Don From Bakersfield has a thing for coyotes. You can tell by the way he speaks about them, his eyes firing and his voice low.
“So I see him crouched on the ground, just down in the meadow right over there, licking his lips. And then I saw the marmots.”
We’re at 11,000 feet in the heart of the Eastern Sierra and halfway up a boulder scramble. My buddy Cody and I had come across Don resting against a rock, his ‘80s-era external frame backpack riding high as he shifted his weight side to side, a combination fly/spin rod tucked in its side. We’re making good time to camp and not looking to chat, but it doesn’t take more than a friendly greeting for Don to run with it. All topics lead back to the coyote.
“I tell ya, I locked eyes with that coyote, and I just knew I’d ruined his lunch.”
Cody’s polite nature comes through even as he tries to disengage from the conversation—we’re on our third goodbye, and I’ve contributed little more than several “oh wows” to the exchange. I’ve got a year of COVID couch-life firing through my lungs and a true desire to ditch human beings for wild trout. Plus, there’s gold at the end of this trail.
After a decade in southern California, I had yet to catch a pure golden trout. By February 2020, we were almost a full year into COVID lockdowns, and like most anglers, I’d begun to focus my energy into future trip planning. Goldens seemed attainable—no flights or extensive travel required from Los Angeles, and more importantly, backcountry water hopefully protected from the throngs of quarantine anglers that now lined most roadside rivers in the West.
A cursory search online leads most California golden trout seekers straight to the Cottonwood Lakes basin. Located a short drive out of Lone Pine, the Cottonwood trail starts around 10,000 feet and climbs for several miles until it reaches a series of six lakes, five of which contain fish. Despite the backcountry setting and arduous hike, the lakes are well-known and operate on a quota system—60 overnight permits per day.
The permitting process should have given me reason enough to shift my backcountry expectations, but after a year spent indoors, I suppose I just wanted to keep the dream alive. Every morning at 7:00 a.m. that February, I dutifully signed onto Recreation.gov in hopes of securing a Cottonwood permit, and every morning at 7:00 a.m., I’d watch in horror as every single permit disappeared quicker than Rolling Stones tickets. After several weeks spent swearing and muttering over keyboards, I finally nabbed two permits for August.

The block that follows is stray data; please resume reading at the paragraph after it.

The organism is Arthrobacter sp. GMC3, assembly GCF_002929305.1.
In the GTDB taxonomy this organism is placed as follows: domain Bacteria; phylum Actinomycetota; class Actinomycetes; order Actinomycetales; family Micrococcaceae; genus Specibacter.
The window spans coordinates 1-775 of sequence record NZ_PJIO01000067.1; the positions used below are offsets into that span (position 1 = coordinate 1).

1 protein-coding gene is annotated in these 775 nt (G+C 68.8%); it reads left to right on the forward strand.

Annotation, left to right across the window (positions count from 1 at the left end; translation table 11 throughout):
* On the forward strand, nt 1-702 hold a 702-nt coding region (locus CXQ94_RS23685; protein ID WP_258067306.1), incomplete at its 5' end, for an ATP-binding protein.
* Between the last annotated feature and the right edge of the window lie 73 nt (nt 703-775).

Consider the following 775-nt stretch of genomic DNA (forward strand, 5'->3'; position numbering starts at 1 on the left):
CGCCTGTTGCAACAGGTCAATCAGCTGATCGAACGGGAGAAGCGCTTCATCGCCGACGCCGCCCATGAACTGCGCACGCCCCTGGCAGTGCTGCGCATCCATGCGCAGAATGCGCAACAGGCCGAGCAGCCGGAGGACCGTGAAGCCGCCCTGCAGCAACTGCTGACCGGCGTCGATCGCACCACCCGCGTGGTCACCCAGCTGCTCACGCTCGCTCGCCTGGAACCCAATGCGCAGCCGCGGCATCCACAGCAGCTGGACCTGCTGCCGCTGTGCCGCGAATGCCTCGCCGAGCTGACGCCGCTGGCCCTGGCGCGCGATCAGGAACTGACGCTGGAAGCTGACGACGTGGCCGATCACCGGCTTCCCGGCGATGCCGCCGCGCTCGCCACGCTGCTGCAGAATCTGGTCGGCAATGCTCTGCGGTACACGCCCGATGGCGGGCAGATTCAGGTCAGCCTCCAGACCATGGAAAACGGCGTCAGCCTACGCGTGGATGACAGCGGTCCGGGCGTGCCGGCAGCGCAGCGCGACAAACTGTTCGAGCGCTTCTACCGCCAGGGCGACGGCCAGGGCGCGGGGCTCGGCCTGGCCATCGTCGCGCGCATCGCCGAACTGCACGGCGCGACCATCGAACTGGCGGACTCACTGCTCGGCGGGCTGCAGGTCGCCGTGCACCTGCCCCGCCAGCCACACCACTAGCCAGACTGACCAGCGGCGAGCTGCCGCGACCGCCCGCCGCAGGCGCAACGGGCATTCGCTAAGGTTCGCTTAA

Cody grew up in the same small region of western Massachusetts that I did, and besides being a genuinely good person to hang out with, he had prior experience fishing the Cottonwood basin. We planned around gear, flies and food for much longer than necessary, probably because we had nothing better to do while passing time indoors.
Twenty-four hours prior to our departure, we made an unpleasant discovery. California regulations for the Cottonwood Lakes had changed earlier that year, and our permitted backcountry dates were now two weeks prior to the opening of the first four lakes. We only had the fifth lake as an option, but so did everyone else—60 anglers pounding one small body of stillwater.
Given the dire drought and subsequent low stream flows, our back-up options were limited. We could attempt the 14-mile grueling trek to Volcano Creek, with its fabled origin-strain goldens and risk coming across dry stream beds, or we could explore other lakes in the basin. We chose the latter, crossing our fingers that we could still get far enough to escape the crowds.
The old adage that trout only live in beautiful places more or less holds true, and the joy I find in discovering new water is often grounded in simply learning that such a place exists. Maybe that’s one reason so many of us value wild places that we hardly ever see—just knowing that they exist, preserved in an ideal state in our memories, ready to be called upon at a moment’s notice.
Of course, nothing bursts that bubble faster than seeing that wilderness occupied by a dozen other human beings in real life. It’s a privileged, selfish perspective that I’m often guilty of, and it ignores that in all cases, that wilderness was never “mine” to begin—simply stolen land and broken promises. So I’m uncomfortable with my own drive to find solitude in the backcountry, and yet it’s that same drive that often acts as my compass to water.